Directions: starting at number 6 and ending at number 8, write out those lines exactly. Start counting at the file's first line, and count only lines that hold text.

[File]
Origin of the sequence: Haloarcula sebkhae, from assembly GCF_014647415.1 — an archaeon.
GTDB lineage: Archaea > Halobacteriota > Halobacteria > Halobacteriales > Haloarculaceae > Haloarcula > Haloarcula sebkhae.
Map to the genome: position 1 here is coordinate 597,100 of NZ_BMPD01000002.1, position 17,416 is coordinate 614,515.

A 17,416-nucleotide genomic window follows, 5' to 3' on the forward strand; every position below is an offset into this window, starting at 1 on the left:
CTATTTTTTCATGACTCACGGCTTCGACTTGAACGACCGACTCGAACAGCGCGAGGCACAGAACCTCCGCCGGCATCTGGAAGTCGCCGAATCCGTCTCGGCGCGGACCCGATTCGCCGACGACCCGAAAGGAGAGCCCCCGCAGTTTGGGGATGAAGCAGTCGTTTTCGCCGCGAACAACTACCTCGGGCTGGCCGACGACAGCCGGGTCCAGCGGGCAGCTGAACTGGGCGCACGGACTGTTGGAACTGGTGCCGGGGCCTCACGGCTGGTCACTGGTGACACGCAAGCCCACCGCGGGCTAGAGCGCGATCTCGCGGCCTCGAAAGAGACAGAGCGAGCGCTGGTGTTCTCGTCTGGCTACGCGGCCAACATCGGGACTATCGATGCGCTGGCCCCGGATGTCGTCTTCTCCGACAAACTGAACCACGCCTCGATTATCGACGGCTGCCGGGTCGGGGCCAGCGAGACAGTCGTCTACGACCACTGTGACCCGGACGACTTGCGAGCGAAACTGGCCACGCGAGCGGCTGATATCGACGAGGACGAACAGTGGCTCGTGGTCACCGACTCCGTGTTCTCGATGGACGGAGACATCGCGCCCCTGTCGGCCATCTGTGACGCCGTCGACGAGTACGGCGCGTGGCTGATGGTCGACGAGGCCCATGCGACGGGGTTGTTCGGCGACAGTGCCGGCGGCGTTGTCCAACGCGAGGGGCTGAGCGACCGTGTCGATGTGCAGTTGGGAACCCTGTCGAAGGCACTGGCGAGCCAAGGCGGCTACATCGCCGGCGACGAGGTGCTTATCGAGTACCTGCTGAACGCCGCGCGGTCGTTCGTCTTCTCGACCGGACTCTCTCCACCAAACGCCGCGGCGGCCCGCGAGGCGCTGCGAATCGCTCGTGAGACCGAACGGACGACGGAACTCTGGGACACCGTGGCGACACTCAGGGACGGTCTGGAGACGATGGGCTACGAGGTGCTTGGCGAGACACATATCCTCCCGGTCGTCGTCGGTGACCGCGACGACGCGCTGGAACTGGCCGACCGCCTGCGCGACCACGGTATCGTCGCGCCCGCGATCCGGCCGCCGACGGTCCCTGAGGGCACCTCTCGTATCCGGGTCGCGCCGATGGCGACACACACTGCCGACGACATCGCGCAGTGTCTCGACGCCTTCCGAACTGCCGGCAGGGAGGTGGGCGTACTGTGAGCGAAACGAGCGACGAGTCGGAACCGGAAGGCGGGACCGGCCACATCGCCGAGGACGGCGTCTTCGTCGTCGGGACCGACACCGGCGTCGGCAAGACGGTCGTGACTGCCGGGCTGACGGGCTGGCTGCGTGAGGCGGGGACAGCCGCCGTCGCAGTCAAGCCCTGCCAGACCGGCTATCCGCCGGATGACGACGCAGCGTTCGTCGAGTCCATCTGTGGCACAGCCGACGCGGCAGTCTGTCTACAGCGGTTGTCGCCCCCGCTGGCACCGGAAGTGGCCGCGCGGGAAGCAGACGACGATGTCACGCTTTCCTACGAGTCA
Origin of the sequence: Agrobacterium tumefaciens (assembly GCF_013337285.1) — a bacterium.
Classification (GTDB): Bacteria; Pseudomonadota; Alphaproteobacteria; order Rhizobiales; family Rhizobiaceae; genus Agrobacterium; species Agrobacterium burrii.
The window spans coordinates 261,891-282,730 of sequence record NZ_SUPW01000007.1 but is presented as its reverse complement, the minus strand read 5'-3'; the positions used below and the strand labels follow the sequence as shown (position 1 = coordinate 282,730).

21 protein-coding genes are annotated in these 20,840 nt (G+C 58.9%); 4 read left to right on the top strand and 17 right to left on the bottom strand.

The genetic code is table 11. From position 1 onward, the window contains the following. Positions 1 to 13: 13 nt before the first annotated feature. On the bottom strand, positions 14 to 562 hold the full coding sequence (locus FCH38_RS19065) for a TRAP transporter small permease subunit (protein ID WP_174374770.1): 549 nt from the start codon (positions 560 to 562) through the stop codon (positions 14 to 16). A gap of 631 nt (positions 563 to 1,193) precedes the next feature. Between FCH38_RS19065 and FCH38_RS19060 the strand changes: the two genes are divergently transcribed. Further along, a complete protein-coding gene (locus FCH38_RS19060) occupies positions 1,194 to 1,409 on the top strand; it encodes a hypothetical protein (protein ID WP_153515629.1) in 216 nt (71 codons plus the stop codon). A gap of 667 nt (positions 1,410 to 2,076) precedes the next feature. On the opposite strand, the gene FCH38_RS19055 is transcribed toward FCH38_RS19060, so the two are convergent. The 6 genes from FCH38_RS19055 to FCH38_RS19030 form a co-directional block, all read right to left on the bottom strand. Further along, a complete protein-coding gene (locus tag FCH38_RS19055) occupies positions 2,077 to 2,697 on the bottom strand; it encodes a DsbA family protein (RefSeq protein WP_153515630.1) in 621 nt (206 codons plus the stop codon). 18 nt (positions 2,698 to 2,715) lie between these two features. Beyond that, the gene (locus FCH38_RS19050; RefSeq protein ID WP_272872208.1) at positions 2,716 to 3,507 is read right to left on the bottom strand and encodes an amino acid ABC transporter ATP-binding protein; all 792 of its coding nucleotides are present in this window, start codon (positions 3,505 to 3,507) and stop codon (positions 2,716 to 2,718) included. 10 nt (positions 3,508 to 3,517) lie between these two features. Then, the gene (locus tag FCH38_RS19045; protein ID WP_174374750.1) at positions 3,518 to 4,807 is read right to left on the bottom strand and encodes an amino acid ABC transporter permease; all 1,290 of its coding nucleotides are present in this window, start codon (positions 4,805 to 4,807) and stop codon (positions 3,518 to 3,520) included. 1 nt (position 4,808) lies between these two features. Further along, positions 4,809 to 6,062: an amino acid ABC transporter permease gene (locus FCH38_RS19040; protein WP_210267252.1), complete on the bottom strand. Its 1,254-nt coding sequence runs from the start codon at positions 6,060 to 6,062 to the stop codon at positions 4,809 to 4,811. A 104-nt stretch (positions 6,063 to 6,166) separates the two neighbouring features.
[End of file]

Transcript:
Origin of the sequence: Agrobacterium tumefaciens (assembly GCF_013337285.1) — a bacterium.
Classification (GTDB): Bacteria; Pseudomonadota; Alphaproteobacteria; order Rhizobiales; family Rhizobiaceae; genus Agrobacterium; species Agrobacterium burrii.
The window spans coordinates 261,891-282,730 of sequence record NZ_SUPW01000007.1 but is presented as its reverse complement, the minus strand read 5'-3'; the positions used below and the strand labels follow the sequence as shown (position 1 = coordinate 282,730).